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Why we are passionate about Fair-trade


In the last few years, the word ‘fairtrade’ has gained a lot of traction in the media, but what does it actually mean, and why does it matter?

Hi friends,

In the last few years, the word ‘fairtrade’ has gained a lot of traction in the media and in personal blogs, and is now often featured throughout a number of marketing slogans. But what does fairtrade actually mean, and why does it matter to the products we purchase?

What does fairtrade mean?

Well, the term fairtrade refers to practices which allow all individuals throughout the supply chain the opportunity to improve their own lives and the future of their families, and it offers consumers a powerful opportunity to reduce poverty through our shopping choices.

Who does fairtrade benefit?

In most cases, fairtrade agreements are intended to benefit the workers directly involved in the manufacturing process, but here at Shelu, we see our responsibility a lot more broadly. In order for our products to be totally fairtrade, we start at the source, and support our farming communities as the hands that have firstly grown our crops.

We then look at our manufacturing teams and our distribution processes – and make it a priority to ensure that each of these groups receives their fair share of benefits and the opportunity to improve their lives and plan for their future.

Why does fairtrade matter?

As an example, let’s look at the cotton used to make your Shelu sheets. Cotton is one of the most important crops in the textile industry, and over the last 30 years, the price of cotton has continued to drop. While that may seem like good news, we have also seen the cost of producing the crop rising, which leads to a long term decline of income in the hands of the farmers.

The small area of land that a cotton farmer uses to cultivate their crop has to provide income for food, health care, school fees, seeds and any tools that they require. So, any fall in the price of cotton can have serious implications for the farmers and their families, especially because cotton farmers often have very little power to negotiate the price. (This is where fairtrade comes in!)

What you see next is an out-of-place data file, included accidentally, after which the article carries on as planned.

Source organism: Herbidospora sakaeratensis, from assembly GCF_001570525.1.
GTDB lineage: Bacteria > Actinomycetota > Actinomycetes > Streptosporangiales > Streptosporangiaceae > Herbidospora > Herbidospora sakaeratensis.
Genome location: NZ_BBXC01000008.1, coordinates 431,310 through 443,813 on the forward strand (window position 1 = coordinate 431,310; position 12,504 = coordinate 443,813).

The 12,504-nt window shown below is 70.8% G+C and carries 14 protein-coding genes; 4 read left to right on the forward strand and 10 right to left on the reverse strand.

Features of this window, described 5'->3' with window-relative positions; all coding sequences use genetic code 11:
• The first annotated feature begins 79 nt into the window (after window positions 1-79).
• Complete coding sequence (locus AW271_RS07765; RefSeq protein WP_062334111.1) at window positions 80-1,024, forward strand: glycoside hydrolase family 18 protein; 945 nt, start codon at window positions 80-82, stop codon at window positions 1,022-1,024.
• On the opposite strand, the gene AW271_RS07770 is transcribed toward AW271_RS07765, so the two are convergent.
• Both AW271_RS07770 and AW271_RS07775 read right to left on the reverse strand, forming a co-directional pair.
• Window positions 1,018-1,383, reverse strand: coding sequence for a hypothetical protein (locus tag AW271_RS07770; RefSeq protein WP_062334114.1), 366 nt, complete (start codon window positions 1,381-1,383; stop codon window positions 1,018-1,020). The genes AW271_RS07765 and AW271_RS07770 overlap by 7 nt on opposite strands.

How does fairtrade help?

Organisations like Fairtrade International and the World Fair Trade Organisation exist to implement and uphold the internationally recognised Charter of Fair Trade Principles, which provides guidance on things like terms of trade and minimum price.

So, regardless of what is happening in the cotton market globally, cotton purchased from fairtrade farming organisations can be set at a predetermined price. Not only does the minimum price cover the payment to the farmers, but there is also an additional bonus called the ‘fairtrade premium’, which allows farmers to invest in their local community.

As well as the farmers, fairtrade also supports each stage from cotton production, farm, ginning (separately the cotton fibre from seed), spinning and weaving the manufacturing your sheets. Every step of the way, our partners throughout uphold the same fairtrade values, even to the extent where there are provided a canteen allowance, rent assistance and transport to and from work with a company bus! Pretty cool, right?

What does fairtrade mean for me?

As you partner with Shelu to make a difference in the cotton farming industry, you are not just buying a set of luxurious sheets, you are actually empowering the lives of thousands of people you will never meet – but because of you, their future looks very different. It is now full of opportunity for their generation and the generations to come.

“A higher income means we will be able to increase production by buying more organic manure to improve the soil. Then, we will be able to make improvements to our home.” –  Khima, Shelu Cotton Farmer.

Love Shelu

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Want to know more? Here are some examples of the many fairtrade practices that Shelu has implemented to ensure successful outcomes for all of our workers throughout the supply chain:

 

  •      Short term loan schemes for farmers to finance improves to their farms
  •      Payments for the medical costs of disadvantaged farmers
  •      Irrigating schemes to conserve rainwater
  •      Books and clothes for the children in the community
  •      Farmer education and training
  •      Communal tractors and projects to assist with creating organic fertilisers 

 

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Interested in learning more about fairtrade or organic products, or tips for a good night’s sleep? Let us know the topics you’d like to see featured on the Shelu blog by posting in the comments section or sending a message to elizabeth@shelu.com.au. I’d love to hear from you!

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